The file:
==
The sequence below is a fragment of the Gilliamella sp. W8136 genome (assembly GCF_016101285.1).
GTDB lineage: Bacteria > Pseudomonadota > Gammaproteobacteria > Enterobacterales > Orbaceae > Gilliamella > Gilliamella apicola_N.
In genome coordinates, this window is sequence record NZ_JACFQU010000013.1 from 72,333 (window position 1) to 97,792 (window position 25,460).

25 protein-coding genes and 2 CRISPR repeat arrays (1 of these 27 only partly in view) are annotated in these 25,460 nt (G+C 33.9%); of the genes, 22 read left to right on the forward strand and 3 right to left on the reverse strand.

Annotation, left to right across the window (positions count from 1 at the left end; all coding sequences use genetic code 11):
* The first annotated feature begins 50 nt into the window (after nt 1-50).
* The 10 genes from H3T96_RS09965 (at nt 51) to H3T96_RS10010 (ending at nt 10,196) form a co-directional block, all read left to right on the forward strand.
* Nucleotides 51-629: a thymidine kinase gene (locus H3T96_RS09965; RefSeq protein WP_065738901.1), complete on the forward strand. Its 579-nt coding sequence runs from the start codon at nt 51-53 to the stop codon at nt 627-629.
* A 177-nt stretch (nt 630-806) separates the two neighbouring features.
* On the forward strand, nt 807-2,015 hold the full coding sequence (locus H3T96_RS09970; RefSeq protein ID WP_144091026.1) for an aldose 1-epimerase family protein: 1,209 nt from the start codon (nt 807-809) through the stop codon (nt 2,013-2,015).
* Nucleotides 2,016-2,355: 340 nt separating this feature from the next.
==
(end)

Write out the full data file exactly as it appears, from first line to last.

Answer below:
The sequence below is a fragment of the Gilliamella sp. W8136 genome (assembly GCF_016101285.1).
GTDB lineage: Bacteria > Pseudomonadota > Gammaproteobacteria > Enterobacterales > Orbaceae > Gilliamella > Gilliamella apicola_N.
In genome coordinates, this window is sequence record NZ_JACFQU010000013.1 from 72,333 (window position 1) to 97,792 (window position 25,460).

25 protein-coding genes and 2 CRISPR repeat arrays (1 of these 27 only partly in view) are annotated in these 25,460 nt (G+C 33.9%); of the genes, 22 read left to right on the forward strand and 3 right to left on the reverse strand.

Annotation, left to right across the window (positions count from 1 at the left end; all coding sequences use genetic code 11):
* The first annotated feature begins 50 nt into the window (after nt 1-50).
* The 10 genes from H3T96_RS09965 (at nt 51) to H3T96_RS10010 (ending at nt 10,196) form a co-directional block, all read left to right on the forward strand.
* Nucleotides 51-629: a thymidine kinase gene (locus H3T96_RS09965; RefSeq protein WP_065738901.1), complete on the forward strand. Its 579-nt coding sequence runs from the start codon at nt 51-53 to the stop codon at nt 627-629.
* A 177-nt stretch (nt 630-806) separates the two neighbouring features.
* On the forward strand, nt 807-2,015 hold the full coding sequence (locus H3T96_RS09970; RefSeq protein ID WP_144091026.1) for an aldose 1-epimerase family protein: 1,209 nt from the start codon (nt 807-809) through the stop codon (nt 2,013-2,015).
* Nucleotides 2,016-2,355: 340 nt separating this feature from the next.